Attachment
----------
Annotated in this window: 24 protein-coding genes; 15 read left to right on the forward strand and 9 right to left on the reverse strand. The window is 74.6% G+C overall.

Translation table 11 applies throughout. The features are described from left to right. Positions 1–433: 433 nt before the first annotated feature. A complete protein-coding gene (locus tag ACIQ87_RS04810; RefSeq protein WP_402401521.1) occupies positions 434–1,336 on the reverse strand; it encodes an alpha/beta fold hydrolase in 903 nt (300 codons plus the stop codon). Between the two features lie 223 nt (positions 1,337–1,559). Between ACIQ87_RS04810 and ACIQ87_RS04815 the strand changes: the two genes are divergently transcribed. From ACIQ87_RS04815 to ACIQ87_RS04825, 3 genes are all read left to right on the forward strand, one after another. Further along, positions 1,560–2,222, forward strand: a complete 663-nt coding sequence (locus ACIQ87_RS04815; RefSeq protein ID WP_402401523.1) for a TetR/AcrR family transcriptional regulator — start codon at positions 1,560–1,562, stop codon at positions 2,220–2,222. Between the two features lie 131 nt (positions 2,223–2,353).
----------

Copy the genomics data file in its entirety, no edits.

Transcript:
Annotated in this window: 24 protein-coding genes; 15 read left to right on the forward strand and 9 right to left on the reverse strand. The window is 74.6% G+C overall.

Translation table 11 applies throughout. The features are described from left to right. Positions 1–433: 433 nt before the first annotated feature. A complete protein-coding gene (locus tag ACIQ87_RS04810; RefSeq protein WP_402401521.1) occupies positions 434–1,336 on the reverse strand; it encodes an alpha/beta fold hydrolase in 903 nt (300 codons plus the stop codon). Between the two features lie 223 nt (positions 1,337–1,559). Between ACIQ87_RS04810 and ACIQ87_RS04815 the strand changes: the two genes are divergently transcribed. From ACIQ87_RS04815 to ACIQ87_RS04825, 3 genes are all read left to right on the forward strand, one after another. Further along, positions 1,560–2,222, forward strand: a complete 663-nt coding sequence (locus ACIQ87_RS04815; RefSeq protein ID WP_402401523.1) for a TetR/AcrR family transcriptional regulator — start codon at positions 1,560–1,562, stop codon at positions 2,220–2,222. Between the two features lie 131 nt (positions 2,223–2,353).